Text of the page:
At the same time a 4-6 Bengals team likely isn’t going anywhere, so it makes sense for the team to continue feeding him the football and seeing if he can finally get going. We wouldn’t drop him, obviously, as running backs with upside are hard to find, but until he shows us some type of breakout he’s a desperation FLEX play and nothing more.
6) That Keenan Allen gave us a reminder about just how good he is…
Allen entered the day with a modest line of 44 receptions, 596 yards and 1 TD and hadn’t topped 70 yards since October 1 (and hadn’t scored since Week 1). He exploded against the Bills, though, turning 13 targets into 12 receptions, 159 yards and 2 TD. After missing the bulk of 2016 due to injury it was fair to be concerned, though let this serve as a reminder of his upside and why you don’t want to ignore him. With the potential to keep this going on Thanksgiving Day against the Dallas Cowboys, don’t be surprised to see him back up in the WR1 spectrum for Week 12.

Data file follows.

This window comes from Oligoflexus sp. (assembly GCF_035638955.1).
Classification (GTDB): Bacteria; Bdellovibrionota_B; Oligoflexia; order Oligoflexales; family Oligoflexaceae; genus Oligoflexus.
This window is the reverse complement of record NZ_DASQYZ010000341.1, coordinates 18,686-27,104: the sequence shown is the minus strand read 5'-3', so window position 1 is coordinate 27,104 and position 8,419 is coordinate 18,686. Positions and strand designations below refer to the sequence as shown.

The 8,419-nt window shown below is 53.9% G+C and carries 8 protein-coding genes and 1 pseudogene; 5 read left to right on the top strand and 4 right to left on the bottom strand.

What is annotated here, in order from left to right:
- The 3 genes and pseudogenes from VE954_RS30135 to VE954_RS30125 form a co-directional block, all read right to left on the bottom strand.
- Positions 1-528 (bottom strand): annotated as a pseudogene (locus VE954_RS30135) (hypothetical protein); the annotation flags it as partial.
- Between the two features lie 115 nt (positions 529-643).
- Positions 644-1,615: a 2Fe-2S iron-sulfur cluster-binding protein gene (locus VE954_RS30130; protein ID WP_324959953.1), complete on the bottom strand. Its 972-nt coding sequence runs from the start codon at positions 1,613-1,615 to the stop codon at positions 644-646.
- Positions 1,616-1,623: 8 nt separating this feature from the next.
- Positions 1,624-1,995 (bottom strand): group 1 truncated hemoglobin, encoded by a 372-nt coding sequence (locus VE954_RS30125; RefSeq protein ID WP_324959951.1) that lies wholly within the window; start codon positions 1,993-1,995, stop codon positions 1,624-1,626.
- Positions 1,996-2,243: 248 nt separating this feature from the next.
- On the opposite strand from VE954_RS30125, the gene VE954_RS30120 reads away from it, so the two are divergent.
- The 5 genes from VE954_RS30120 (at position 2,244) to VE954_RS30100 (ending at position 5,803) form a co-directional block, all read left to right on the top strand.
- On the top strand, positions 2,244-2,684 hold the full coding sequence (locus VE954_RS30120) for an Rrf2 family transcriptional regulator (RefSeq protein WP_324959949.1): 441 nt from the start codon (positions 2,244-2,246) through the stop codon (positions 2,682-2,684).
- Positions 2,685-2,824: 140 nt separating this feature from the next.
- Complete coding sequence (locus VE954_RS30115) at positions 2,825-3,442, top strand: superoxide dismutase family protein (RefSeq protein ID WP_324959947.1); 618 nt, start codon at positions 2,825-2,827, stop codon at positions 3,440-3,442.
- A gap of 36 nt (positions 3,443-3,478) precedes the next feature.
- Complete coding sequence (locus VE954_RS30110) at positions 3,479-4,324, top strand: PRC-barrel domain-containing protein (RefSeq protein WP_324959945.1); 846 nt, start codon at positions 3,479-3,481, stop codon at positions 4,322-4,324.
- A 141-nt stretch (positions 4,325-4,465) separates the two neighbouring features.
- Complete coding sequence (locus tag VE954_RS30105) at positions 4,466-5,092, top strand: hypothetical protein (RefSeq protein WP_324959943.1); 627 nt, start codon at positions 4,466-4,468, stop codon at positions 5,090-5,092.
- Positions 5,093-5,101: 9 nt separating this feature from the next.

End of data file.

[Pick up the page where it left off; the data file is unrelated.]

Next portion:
7) That Ameer Abdullah is nothing more than a TD dependent option…
It was a poor performance against the Bears, taking 11 carries for 22 yards, though his day was saved by catching a TD (2 receptions for 13 yards). These struggles shouldn’t come as a surprise, as he entered the day averaging 3.5 yards per carry and has now averaged 2.5 yards per carry or worse in three of the past four games. He has scored in each of the past three , though, and that has allowed him to maintain at least a little bit of value.
Can we expect Abdullah to continue finding the end zone? Next up is a Thanksgiving date with the Vikings, and that’s going to be a completely hands off situation. After that maybe things get easier against the Ravens and Buccaneers, but it’s impossible to bank on it. He’s a TD dependent option, and that makes him difficult to trust (in a similar mold to Joe Mixon).
8) That there may be no reason to believe in Brett Hundley, and that leaves little value in the offense…